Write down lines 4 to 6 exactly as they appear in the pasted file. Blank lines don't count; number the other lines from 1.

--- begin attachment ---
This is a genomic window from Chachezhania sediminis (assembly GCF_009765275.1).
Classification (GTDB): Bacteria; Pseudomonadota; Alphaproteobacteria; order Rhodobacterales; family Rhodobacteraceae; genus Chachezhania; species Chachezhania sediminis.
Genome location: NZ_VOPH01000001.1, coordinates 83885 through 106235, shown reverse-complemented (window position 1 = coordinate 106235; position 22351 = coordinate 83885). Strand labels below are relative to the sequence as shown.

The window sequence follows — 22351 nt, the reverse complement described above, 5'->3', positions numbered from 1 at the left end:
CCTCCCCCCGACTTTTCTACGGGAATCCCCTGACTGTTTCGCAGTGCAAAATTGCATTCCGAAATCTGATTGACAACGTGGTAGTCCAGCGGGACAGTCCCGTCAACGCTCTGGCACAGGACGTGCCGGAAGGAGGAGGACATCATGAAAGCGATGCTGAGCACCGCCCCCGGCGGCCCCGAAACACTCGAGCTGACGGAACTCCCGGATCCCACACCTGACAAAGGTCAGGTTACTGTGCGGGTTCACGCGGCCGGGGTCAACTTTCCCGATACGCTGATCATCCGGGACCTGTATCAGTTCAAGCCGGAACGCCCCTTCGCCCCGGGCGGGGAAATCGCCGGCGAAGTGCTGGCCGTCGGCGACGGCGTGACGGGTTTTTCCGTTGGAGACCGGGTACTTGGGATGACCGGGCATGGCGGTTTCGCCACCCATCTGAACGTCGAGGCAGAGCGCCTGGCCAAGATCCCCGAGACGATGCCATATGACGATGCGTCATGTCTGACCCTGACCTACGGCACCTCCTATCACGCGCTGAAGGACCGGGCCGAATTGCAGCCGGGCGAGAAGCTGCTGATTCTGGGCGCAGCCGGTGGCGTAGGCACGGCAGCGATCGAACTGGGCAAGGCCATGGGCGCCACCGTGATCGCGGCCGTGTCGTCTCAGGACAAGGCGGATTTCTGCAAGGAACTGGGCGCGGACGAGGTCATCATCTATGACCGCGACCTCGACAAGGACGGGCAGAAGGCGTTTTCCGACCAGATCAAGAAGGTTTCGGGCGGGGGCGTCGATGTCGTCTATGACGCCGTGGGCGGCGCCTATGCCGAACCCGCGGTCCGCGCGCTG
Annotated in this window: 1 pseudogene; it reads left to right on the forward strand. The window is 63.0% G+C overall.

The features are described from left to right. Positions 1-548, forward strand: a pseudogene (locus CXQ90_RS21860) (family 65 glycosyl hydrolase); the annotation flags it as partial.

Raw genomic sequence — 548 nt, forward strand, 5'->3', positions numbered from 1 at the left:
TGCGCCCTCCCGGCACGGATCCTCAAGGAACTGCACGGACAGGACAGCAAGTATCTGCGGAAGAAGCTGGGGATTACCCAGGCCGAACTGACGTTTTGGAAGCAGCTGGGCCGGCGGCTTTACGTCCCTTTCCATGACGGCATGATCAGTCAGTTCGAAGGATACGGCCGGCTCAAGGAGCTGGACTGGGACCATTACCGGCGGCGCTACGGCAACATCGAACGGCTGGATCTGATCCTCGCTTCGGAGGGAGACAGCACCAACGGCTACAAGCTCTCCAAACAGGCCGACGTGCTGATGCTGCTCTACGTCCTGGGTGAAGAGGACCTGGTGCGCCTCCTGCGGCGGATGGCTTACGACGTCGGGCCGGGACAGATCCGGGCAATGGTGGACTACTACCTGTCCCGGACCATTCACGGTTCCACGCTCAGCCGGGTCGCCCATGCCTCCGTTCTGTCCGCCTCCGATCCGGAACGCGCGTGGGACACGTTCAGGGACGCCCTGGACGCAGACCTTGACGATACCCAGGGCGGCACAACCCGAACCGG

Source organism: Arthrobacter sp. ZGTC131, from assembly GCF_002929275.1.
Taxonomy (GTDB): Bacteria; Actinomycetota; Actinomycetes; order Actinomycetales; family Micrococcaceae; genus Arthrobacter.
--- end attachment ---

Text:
The window sequence follows — 22351 nt, the reverse complement described above, 5'->3', positions numbered from 1 at the left end:
CCTCCCCCCGACTTTTCTACGGGAATCCCCTGACTGTTTCGCAGTGCAAAATTGCATTCCGAAATCTGATTGACAACGTGGTAGTCCAGCGGGACAGTCCCGTCAACGCTCTGGCACAGGACGTGCCGGAAGGAGGAGGACATCATGAAAGCGATGCTGAGCACCGCCCCCGGCGGCCCCGAAACACTCGAGCTGACGGAACTCCCGGATCCCACACCTGACAAAGGTCAGGTTACTGTGCGGGTTCACGCGGCCGGGGTCAACTTTCCCGATACGCTGATCATCCGGGACCTGTATCAGTTCAAGCCGGAACGCCCCTTCGCCCCGGGCGGGGAAATCGCCGGCGAAGTGCTGGCCGTCGGCGACGGCGTGACGGGTTTTTCCGTTGGAGACCGGGTACTTGGGATGACCGGGCATGGCGGTTTCGCCACCCATCTGAACGTCGAGGCAGAGCGCCTGGCCAAGATCCCCGAGACGATGCCATATGACGATGCGTCATGTCTGACCCTGACCTACGGCACCTCCTATCACGCGCTGAAGGACCGGGCCGAATTGCAGCCGGGCGAGAAGCTGCTGATTCTGGGCGCAGCCGGTGGCGTAGGCACGGCAGCGATCGAACTGGGCAAGGCCATGGGCGCCACCGTGATCGCGGCCGTGTCGTCTCAGGACAAGGCGGATTTCTGCAAGGAACTGGGCGCGGACGAGGTCATCATCTATGACCGCGACCTCGACAAGGACGGGCAGAAGGCGTTTTCCGACCAGATCAAGAAGGTTTCGGGCGGGGGCGTCGATGTCGTCTATGACGCCGTGGGCGGCGCCTATGCCGAACCCGCGGTCCGCGCGCTG
Annotated in this window: 1 pseudogene; it reads left to right on the forward strand. The window is 63.0% G+C overall.